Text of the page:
Dr. Preeshagul, when it comes to lung cancer research and emerging treatment options, what specifically are you excited about? 

Dr. Preeshagul:

So, honestly, I feel that my interest and excitement are getting pulled in a million different directions as of now. Over the past 16 months, we’ve had 10 approvals in lung cancer, which is unheard of. 

Katherine Banwell:

Wow. 

Dr. Preeshagul:

It’s been a very, very, very busy time for us as thoracic oncologists, which is really exciting. 

I feel that we’ve really come to the forefront of cancer research, which is outstanding. In terms of what makes me excited, right now, I think it’s probably two things. There have been genetic alterations, somatic, that have really been almost like the orphan child in lung cancer. And we have unfortunately had to tell patients, “Listen, you have this KRAS G12C alteration. We know that it portents a poor prognosis. We know it’s more aggressive, but we don’t have anything for you that can target that.” 

And as of recently, within the past two months, we had this approval for a drug called sotorasib (Lumakras). This is based on the AMG 510 study. And it is a targeted therapy for patients with KRAS G12C, and the responses have been excellent. 

So, finally, we have something. So, it makes me feel good that when I have a patient that unfortunately has this alteration, I no longer have to give them the same song and dance, that I can talk about sotorasib and talk about it with confidence and talk to them about the data. And the same thing is true for patients with an EGFR exon 20 alteration with amivantamab that just got approved. So, it is now, I feel, that research is now unveiling these orphan alterations that we are now having targeted therapies for.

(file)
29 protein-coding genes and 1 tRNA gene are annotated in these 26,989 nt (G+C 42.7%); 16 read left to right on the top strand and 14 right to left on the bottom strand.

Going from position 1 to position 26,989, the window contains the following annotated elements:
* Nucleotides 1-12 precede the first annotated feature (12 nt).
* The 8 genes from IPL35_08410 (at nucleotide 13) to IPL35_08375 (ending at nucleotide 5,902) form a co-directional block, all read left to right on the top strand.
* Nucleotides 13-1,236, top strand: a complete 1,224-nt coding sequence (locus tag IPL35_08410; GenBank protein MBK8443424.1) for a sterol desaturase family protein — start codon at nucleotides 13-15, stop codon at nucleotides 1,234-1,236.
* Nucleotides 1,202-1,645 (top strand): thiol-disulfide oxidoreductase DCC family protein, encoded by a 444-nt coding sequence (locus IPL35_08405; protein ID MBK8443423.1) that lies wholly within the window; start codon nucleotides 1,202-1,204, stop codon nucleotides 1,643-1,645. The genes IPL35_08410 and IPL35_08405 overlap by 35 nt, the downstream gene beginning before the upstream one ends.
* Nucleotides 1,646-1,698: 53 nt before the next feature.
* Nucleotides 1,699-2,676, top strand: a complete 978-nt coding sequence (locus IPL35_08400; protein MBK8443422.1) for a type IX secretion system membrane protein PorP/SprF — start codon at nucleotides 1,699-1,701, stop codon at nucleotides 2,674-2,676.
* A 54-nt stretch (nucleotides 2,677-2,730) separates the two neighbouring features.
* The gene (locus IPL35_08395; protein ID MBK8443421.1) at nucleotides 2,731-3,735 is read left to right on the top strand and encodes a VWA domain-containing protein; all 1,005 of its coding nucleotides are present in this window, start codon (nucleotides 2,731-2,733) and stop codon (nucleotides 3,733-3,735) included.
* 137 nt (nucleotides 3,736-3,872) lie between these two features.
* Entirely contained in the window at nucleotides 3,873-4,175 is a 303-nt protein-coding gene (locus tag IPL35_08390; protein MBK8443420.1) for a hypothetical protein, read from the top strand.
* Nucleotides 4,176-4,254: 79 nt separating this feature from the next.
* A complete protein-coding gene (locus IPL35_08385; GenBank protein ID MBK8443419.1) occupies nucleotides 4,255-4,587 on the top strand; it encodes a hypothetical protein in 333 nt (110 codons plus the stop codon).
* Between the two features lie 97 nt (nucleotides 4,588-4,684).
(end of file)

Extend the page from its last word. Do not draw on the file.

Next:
So, that makes me excited. Also, something else that’s making me excited is the fact that we’re realizing and learning to anticipate these resistance alterations. So, we know if you have an EGFR mutation for say, we know now that, unfortunately, at some point, the treatments that we’re going to give you, this targeted therapy, this pill called osimertinib (Tagrisso) in the frontline setting, for some patients, unfortunately, at some point, it’s not going to work for you anymore. 

And this is because the cancer gets smart. It develops these resistance alterations. It knows how to usurp the osimertinib, and resist it, and make an alternate pathway, or change its form, turn into small cell, or come up with another alteration that makes the osimertinib not work. 

So, we’re realizing to look for these alterations earlier, faster than when a patient starts progressing, and anticipating them. So, our trials are now being designed in a way with combination therapy to figure out a way to outsmart this cancer. We always have to be one step ahead. And unfortunately, cancer is still many steps ahead of us. But we are learning to be smarter.